The majority of the time was spent drilling a hole, patching it up, figuring out where to place my ONT in the basement, and mounting a panel for my ONT.

The actual handing of the fiber the a small portion of the time spent.

The bulk of an all fiber network has nothing to do with fiber and everything to do with man-hours working trenches and stopping at the customer's dwelling unit and figuring out how to route the cables.

All of the work to lay the fiber between my curb-side cable box to installing the ONT in my basement was about 1.5 hours. The bulk of that was a mix of trenching and trying to figure out where to put the ONT.

By definition, termination of fiber is just getting the fiber ready to be connected. About the same speed as I've seen veteran network people crimp a RJ45. They had a quick little hand tool. Spin it around the jacket to strip the jacket, expose the fiber, snip it, quick change of tools, something fast, done. plug it in.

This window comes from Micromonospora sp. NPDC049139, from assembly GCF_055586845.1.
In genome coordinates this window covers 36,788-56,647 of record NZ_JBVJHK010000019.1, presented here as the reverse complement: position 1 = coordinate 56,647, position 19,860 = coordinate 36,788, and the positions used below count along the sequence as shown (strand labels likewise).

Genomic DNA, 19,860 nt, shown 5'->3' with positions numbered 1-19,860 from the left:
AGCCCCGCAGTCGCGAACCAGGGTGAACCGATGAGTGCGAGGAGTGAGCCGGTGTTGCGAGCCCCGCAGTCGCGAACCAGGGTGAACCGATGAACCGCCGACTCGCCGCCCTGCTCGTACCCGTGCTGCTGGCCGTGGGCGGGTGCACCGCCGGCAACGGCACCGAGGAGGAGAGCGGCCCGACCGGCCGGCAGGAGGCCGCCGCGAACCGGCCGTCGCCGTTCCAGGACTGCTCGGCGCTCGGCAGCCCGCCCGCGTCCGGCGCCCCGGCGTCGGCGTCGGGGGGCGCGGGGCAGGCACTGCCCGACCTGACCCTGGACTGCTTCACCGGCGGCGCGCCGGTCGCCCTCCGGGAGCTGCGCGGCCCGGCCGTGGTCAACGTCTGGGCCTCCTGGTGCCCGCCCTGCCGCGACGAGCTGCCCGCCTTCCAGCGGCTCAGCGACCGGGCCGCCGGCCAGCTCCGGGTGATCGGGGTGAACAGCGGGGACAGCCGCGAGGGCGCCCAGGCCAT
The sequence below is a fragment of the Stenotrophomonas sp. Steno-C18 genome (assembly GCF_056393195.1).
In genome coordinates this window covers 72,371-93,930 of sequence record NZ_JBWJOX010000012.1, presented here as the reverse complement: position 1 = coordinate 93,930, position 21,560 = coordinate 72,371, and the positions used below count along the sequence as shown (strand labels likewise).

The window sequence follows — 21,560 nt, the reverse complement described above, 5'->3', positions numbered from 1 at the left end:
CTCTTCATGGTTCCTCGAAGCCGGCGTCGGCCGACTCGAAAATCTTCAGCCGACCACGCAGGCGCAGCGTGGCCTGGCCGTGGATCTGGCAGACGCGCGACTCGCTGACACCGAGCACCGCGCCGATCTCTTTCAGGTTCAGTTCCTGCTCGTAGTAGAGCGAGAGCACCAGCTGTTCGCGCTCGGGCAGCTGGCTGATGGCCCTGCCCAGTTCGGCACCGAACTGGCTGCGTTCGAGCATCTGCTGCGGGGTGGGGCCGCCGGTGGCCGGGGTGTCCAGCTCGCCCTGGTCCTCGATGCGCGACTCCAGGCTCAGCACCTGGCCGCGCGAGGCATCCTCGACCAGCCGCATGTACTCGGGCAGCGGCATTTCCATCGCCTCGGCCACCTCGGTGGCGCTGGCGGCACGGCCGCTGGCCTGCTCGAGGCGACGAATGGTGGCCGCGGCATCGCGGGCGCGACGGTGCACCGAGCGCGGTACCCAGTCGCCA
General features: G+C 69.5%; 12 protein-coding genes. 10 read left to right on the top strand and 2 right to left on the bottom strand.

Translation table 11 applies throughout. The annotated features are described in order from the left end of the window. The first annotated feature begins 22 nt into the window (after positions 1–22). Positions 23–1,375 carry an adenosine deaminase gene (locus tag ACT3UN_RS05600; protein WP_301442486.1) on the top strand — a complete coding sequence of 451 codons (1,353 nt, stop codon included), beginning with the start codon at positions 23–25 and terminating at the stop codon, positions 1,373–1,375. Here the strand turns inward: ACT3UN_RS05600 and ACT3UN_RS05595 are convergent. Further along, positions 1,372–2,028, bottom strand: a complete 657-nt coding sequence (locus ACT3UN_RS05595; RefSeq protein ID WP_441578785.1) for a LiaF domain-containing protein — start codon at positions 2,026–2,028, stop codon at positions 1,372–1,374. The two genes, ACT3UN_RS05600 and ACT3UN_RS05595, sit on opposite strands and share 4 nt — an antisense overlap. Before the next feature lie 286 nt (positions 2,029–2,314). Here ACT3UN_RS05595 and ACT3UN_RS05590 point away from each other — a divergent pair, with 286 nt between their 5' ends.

It all happened so fast.


Bengie25

join:2010-04-22
Wisconsin Rapids, WI
reply to Skippy25

Average cost for cable per house passed is around $1600 and fiber is about $1800. But you need to upgrade the cable network every few years and lots of maintenance.


Bengie25

join:2010-04-22
Wisconsin Rapids, WI
Reviews:
·Solarus
reply to Nightfall

said by Nightfall:

Its not really that much cheaper today. The end to end cost to terminate the fiber still is in the thousands for both ends. Which is why its important for FIOS to retain customers for 2-3 years before a profit is even seen.

The entire average cost for everything, including all networking gear, all fiber, all trenching, all truck-rolls to each customer's house to install, is about $1800/house, higher if your in the sticks, but only about double.

That doesn't include datacenter or trunk costs. Data center costs are cheaper through, because fiber gear uses about 10x less power and can handle about 10x-100x more connections per rack.


Nightfall
My Goal Is To Deny Yours
Premium,MVM
join:2001-08-03
Grand Rapids, MI
Reviews:
·ooma
·Comcast
·Callcentric
·Site5.com
reply to UnnDunn

said by UnnDunn:

said by Nightfall: